Over the past year, I have been able to merge the two distinct communal groups that have been so significant in my life. I was in Peoples Temple from 1970 until 1979, with the last year spent under the shadow of everything that happened in Guyana, unable to move beyond that connection. From 1980-1990, I was in the Synanon Community recovering from my tragedy. Early on, two other Peoples Temple folks went to Synanon for a bit. But I was the only one who moved in. As that decade unfolded, I was able to re-integrate myself, getting married, adopting my son, and committing to life.
My Peoples Temple friends were astounded that I had joined another communal group. My good friend Claire, a fellow Peoples Temple survivor, reminded me this summer about how she screamed at me for my decision – now thirty-two years ago. My Synanon friends couldn’t understand every detail of my love of Peoples Temple but they nurtured me and gave me a wonderfully safe place to recover my loss.
Now, 33 years after the demise of the Peoples Temple dream and my wonderful friends, and 21 years after the closing down of Synanon, I am integrating my friendships from the two entities. My life was richer because of my friends – all of them – but most importantly those who died and whom I miss.
Here are a couple of things that make us – former cultists/family members – into a cohesive unit.
We didn’t just know each other back then. We knew each other so intimately that the time between doesn’t separate us. We know each others’ souls. We all feel like very old and special friends, because we are. Unlike someone you just get to know and then drift apart from, we knew all the dimensions of friendship.
In Peoples Temple, we ate, traveled, laughed, dreamed, planned, and grew up together. We lived in the same communes, worked on many, many projects together, and spent all of our time together. We took care of others together and felt dedicated and invigorated by our lifestyle. We bonded because we had a vision, and we worked to make it a reality. We saw each other tired, emotional, and happy, and saw right through to the heart – the inside. We were consumed by our cause, but we knew we were surrounded by those who loved us for who we were – the real person inside. It was not addressed so often, but we just knew. It was internalized. We were beyond having to say it.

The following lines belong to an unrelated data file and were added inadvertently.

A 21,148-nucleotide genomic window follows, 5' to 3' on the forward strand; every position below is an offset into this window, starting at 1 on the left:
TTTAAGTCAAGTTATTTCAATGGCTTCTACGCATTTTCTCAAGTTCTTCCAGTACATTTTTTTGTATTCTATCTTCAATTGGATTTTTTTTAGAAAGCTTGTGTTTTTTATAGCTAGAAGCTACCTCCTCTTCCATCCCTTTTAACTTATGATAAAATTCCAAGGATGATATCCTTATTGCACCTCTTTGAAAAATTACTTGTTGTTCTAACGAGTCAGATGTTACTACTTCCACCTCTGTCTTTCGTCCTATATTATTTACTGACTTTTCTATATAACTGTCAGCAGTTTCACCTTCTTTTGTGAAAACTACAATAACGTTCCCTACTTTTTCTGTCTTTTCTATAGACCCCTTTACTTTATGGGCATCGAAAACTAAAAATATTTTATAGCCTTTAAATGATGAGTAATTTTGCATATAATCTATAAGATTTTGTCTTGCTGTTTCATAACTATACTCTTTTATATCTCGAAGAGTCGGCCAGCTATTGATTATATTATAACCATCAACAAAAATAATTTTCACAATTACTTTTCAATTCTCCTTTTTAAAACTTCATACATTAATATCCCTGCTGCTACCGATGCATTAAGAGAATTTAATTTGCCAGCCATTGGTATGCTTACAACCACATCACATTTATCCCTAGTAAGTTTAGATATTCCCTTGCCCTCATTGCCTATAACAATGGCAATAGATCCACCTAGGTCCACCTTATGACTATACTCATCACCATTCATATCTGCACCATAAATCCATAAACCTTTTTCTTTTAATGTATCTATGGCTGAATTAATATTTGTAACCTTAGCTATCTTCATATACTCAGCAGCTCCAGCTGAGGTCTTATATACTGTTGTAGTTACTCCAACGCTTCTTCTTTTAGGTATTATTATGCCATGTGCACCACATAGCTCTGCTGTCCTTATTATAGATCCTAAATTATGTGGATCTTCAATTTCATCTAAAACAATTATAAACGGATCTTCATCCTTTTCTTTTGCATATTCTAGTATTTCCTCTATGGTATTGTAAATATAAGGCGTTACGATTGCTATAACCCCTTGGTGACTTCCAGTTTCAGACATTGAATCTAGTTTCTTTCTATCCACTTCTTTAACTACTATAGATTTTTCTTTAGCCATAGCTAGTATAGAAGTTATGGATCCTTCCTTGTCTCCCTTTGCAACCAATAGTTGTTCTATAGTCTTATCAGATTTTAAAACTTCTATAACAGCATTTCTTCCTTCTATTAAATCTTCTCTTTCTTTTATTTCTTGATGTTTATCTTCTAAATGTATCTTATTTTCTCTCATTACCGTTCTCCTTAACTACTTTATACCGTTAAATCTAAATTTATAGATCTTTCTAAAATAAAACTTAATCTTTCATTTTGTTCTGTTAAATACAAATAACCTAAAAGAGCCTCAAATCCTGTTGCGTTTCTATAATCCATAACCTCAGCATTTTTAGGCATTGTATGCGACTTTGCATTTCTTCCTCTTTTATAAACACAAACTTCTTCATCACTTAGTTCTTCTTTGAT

In Synanon, we soaked and had Gracious Dining together, we listened to Chuck Dederich and we played the Synanon Game about our most private issues together, we weighed in and ate beef-a-la-greck (a food donation), we worked hard and played hard together, and we experienced a lifestyle that required you to first give up everything and then made you rich. I can tell you what I am doing day-to-day, but that isn’t the ME you know. The ME is my character, my hopes and dreams and my core. I don’t have to hide things from you, since you already know the good and bad. Our friendships and our love are genuine in spite of – because of – all of that.
It is so very hard to find friends like that who don’t get caught up in the petty stuff. I have many friends, really almost too many to be a real “friend” to. There are no friends who come close to my closest PT and Synanon friends. These sisters and brothers – really not just friends – are the ones I’d drop everything to help. These are the same ones I know would help me if I really needed their help. It is money in the bank, a lifetime guarantee. It is like the ocean lapping at our ankles during low tide, comforting us. It’s a pillow that I can put my head on and rest easily.
Over the last year, I have had several experiences where my Synanon friends and my Peoples Temple friends merged. In November, my dear fellow survivor Jordan held a Book Talk for me at her home in Richmond. Mike, my friend and former co-worker in Synanon’s data processing, came to the talk and joined the four other Peoples Temple survivors and other friends. It was just amazing and wonderful. In July, my Peoples Temple friends Rebecca, Claire, and Jordan met up with my Synanon friends Nicole and her new husband Greg. I just felt so whole in the process.
One of my survival techniques has always been to compartmentalize my life. I could only take on so much, so I broke certain experiences into chunks – much like learning to read by “chunking” roots of words and then putting them all together to get the meaning of a word, a little at a time so it isn’t overwhelming. I’ve done that. Somehow, when my two really distinct groups meet, it is just awesome. I feel like I’m watching a marriage of two parts of my soul.
(Laura Johnston Kohl, who had lived in Jonestown but was working in Georgetown on 18 November, died on 19 November 2019 after a long battle with cancer. She was 72. Her writings for this website appear here.)